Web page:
This one goes into the "I haven't got a clue" category. I don't know if it is a garden escapee,
but it was growing wild all over the place, very pretty and the bugs liked it.
Edit: thanks to Miss M it is Jasione, either montana or maritima

Why bother having a lawn when you can have this instead?

I ought to know what these are but I don't. I recognise them though.
Edit: It's Sea Campion

Looking back towards the beach through a forest of Mimosa trees.
Quite common inland but anyone following my blog will know that my tree
is no more, after being frosted 3 out of the last 4 years :-(

Very common around all these coastal parts and all through Normandy,
a WWII German concrete gun emplacement.

Someone had added some very colourful graffiti! No idea what it means but I think
it looks really cool!

Less cool with manky white legs and feet out. My OH gets annoyed
when I want to check the photos he's taken of me and get him to do it
again, and again, until one passes muster. So this time I accepted whatever
rubbish came off the camera. Don't click on me.

This is coming up the hill from the beach to the car parking area (but looking down. Obviously).
Have you ever seen such a perfectly clipped hedge before?!!

That's all folks. Bon weekend!

Thursday, 28 June 2012

June flowers

Another month has flown by and whereas it seemed a bit of a joke in December to do a round up of what was flowering that month (should have been nothing!), now it's as much a joke because it's practically everything! I have already shown quite a few flowers this month which I won't repeat, so hopefully this won't bore you to tears as I show a few more that have come into bloom later this month and a few more views around the garden.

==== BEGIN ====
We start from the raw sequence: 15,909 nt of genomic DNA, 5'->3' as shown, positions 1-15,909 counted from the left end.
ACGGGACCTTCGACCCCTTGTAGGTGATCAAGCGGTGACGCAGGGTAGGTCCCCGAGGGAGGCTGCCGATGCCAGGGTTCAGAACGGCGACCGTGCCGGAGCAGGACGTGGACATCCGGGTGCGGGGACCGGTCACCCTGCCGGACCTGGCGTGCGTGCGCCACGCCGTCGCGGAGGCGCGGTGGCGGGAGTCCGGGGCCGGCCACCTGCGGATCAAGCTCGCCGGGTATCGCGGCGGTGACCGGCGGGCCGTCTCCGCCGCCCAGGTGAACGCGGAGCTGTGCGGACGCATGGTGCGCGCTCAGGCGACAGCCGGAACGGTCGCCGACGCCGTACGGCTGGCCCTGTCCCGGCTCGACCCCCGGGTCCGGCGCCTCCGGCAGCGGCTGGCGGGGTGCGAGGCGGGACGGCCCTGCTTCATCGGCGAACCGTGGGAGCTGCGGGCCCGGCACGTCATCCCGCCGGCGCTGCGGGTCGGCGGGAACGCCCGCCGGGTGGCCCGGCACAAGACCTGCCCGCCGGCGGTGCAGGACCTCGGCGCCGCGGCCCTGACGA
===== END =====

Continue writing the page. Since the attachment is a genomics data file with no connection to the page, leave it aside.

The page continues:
Please click on the photos to view them full size, as I hate the way Blogger and Picasa show my large size photos as blurs :-( I can't go through them all resizing manually or I wouldn't even bother doing a blog! Picasaweb does automatic resizing of the uncropped photos from over 5000 pixels wide to approx 2000 pixels but it just doesn't show right on Blogger. They are all Google owned so it should. Rant over!

The poor honeysuckle that blew off the wall, trellis and all, during violent wind which had to be hacked back has flowered, albeit not in a huge show of colour and perfume as it usually does. However it's grown back really quickly and I note some flowers forming on new growth already!

My front bed goes through many colour changes and has been at its most vibrant this month with reddy pink Valerian and fuchsia pink Lychnis coronaria, along with the white Zantedeschia lily and cooler notes of pale blue love in a mist. Behind the lilies is my bronze fennel which was just a small plant last year and has grown enormously and is about to burst into flower.

White Astrantia (major, I think) has self seeded all over the garden and likes the shadier spots. It's been hard to photograph and is always covered in little bugs. I liked the effect that the yellow day lilies behind this plant had!

The roses which border the veg patch under the greengage tree have never looked so good in years - they've really loved all the moisture this year.